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Right North facade with typical Vista and Metropolis apartments below and Atlas penthouses, looking up from LaTrobe Street.

Rocketing into Melbourne’s stratosphere, Nonda’s latest apartment tower again lifts values and standards for the neighbourhood and the national housing industry – proving that up-market and innovative design is profitable.
Photography by John Gollings.

Project Description
Tower is a 36-storey residential development which rises from a five-storey mixed-use podium on the corner of Queen and LaTrobe Streets, Melbourne. The mainly three-bedroom apartments vary from 150 to 600 sq m and the complex includes a restaurant, gymnasium and 25 m lap pool. The architecture is a dynamic composition of elements in off-form and in-situ concrete, clear glass balcony balustrades and high-performance tinted glazing, and stainless steel, with bold bow-shaped forms projecting to the north and south.

Comment by Norman Day
Quickly, cities change.
Take Hong Kong, for example. Just 12 months ago it was moribund, retail activity was slow, shops closed, building activity almost ceased – the return to China had been marked by a lack of commercial confidence – and there is nowhere more commercial than Hong Kong.
Now the city is buzzing with cranes and deals being made on all corners, in cafes, in lifts and on the ferries. The creation of the SAR (special administrative region) brought with it big new building projects, and planned is a new Asian Disney World and a “tallest building in the world.”
Melbourne works like that too. Jeff Kennett’s Melbourne, at least, heralded a building boom for the city (not outside Melbourne), including the Casino, MCG, Docklands Stadium, Federation Square, Aquatic Centre, Museum, Entertainment Centre, Aquarium – and a great number of high-rise housing buildings. One of these, and probably the best high-rise architecture to erupt in KennettTown, is Nation Fender Katsalidis’s Republic Tower, which is built within a height limit zone of 20 metres, but is in fact 100 metres high, compliments of the previous Minister of Planning, Rob Maclellan.
When the building was under construction, it was presented to the public for sales (which happened very quickly, such is the attraction of NFK’s architecture), using a large poster showing the building erupting from the ocean like a giant missile. Now complete, that image is a reality, especially approaching Republic Tower from the east end of the city, where it emerges from the rolling topography of LaTrobe Street just like a NASA rocket. Shapely fins and dark glass underline the structure of the building, the cantilevered balconies and inset sections of the building skin appear like muscles on an organism.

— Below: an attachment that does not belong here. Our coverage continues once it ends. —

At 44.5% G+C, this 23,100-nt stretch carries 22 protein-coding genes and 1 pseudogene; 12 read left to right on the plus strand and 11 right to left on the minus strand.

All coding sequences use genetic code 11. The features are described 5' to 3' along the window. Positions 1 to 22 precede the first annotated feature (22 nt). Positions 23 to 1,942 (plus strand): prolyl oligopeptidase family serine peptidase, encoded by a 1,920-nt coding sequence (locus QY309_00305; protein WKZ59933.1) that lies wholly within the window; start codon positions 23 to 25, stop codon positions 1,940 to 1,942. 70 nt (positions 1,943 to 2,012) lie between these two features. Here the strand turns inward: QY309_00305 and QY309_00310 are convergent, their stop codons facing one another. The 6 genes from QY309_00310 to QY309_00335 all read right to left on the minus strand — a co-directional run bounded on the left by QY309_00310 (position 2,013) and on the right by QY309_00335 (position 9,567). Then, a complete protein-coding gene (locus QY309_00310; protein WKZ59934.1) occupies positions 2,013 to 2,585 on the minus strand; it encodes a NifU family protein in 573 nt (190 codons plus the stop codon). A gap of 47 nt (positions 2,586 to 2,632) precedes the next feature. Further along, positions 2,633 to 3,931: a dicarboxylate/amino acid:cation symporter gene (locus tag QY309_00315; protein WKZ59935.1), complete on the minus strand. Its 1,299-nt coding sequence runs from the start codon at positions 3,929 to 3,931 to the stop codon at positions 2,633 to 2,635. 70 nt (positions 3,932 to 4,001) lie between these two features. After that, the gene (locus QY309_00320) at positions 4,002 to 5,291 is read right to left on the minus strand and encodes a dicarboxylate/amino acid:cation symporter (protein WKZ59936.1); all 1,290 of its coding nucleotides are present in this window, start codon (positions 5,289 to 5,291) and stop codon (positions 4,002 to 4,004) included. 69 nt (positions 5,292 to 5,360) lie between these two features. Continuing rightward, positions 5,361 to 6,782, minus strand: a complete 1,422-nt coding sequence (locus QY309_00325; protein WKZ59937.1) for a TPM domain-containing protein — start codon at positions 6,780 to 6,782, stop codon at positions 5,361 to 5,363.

Like most Katsalidis-designed buildings, this one has a tripartite arrangement. The base contains an entry porch, restaurant and carpark entry: each element is arranged with a level of priority, so the carpark gate is tucked in behind the building, out of sight. As with his earlier architecture, the carpark forms the base of the building, which enables the housing units to sit well above street level with high views into the city and above the noise and car exhausts.
A restaurant is located on the street, with direct and independent access, and the entry is understated; simply a glass door and security panel, with a small foyer of stone and textured wall tiles. Lifts open straight off the foyer, and they too show the trademark NFK concern for materials and textures.
The building fronts a main city corner, and the architects (who were part of the development team for this project) have dedicated a three-storey curved wall to public art works. Murals are placed on the wall at intervals during the year, so what appears to be a large advertising sign is in fact a community art board.
The middle third of the design (which contains most of the building functions) is a shaft of housing units. Most floors contain variable plans, allowing individuals to design their own internal layouts, like skyscraper shells. Some units are single level, others are like a terrace house in the sky, and the variation is limitless, depending on the dweller’s choice.
Inside the apartments, like that of Karl Fender located on Level 24, the fitout varies according to taste, but there is the common experience of a shared city view and large window-walls. Active views and relatively few solid walls allow for owners to rely on the city backdrop as their ‘wall hangings.’